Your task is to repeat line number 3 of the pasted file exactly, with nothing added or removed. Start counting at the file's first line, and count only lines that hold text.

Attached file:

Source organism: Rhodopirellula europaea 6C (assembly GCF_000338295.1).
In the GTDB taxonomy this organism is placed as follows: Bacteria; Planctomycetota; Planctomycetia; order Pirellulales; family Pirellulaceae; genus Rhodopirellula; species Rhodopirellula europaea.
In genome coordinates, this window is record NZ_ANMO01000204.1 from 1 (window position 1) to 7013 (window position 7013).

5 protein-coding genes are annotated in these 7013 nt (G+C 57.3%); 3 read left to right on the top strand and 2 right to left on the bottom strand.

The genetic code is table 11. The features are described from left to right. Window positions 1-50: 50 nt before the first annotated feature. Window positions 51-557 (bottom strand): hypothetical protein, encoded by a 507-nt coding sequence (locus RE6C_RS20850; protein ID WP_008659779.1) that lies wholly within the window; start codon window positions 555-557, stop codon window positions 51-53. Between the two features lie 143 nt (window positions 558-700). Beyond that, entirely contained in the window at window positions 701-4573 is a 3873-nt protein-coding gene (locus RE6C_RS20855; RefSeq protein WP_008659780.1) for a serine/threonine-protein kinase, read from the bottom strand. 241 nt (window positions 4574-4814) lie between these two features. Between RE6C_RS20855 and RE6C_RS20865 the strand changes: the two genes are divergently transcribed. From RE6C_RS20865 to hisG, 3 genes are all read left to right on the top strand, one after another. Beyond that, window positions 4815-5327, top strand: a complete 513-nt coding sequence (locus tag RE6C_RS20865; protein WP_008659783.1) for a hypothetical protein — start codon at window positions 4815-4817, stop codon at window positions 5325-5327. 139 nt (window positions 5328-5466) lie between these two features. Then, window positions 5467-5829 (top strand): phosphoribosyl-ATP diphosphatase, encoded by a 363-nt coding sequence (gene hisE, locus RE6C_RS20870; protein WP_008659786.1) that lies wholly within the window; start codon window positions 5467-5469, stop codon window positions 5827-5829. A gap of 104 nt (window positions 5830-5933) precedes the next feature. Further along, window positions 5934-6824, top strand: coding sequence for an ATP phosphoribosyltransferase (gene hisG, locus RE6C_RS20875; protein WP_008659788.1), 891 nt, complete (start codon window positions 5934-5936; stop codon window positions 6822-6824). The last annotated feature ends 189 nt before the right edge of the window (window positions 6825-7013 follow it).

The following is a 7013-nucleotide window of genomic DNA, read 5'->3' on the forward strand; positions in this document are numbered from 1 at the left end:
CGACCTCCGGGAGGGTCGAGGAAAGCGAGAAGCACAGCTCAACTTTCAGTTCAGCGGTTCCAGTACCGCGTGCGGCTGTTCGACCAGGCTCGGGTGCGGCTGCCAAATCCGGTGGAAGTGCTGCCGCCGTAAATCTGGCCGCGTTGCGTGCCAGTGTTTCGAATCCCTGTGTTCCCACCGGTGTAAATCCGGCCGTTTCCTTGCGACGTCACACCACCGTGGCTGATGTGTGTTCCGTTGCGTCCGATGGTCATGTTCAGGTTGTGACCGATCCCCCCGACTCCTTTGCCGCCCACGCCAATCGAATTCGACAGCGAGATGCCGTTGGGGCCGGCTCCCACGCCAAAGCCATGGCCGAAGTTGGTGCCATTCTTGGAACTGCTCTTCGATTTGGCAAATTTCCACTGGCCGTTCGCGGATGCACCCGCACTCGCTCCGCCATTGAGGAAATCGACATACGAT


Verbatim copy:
In genome coordinates, this window is record NZ_ANMO01000204.1 from 1 (window position 1) to 7013 (window position 7013).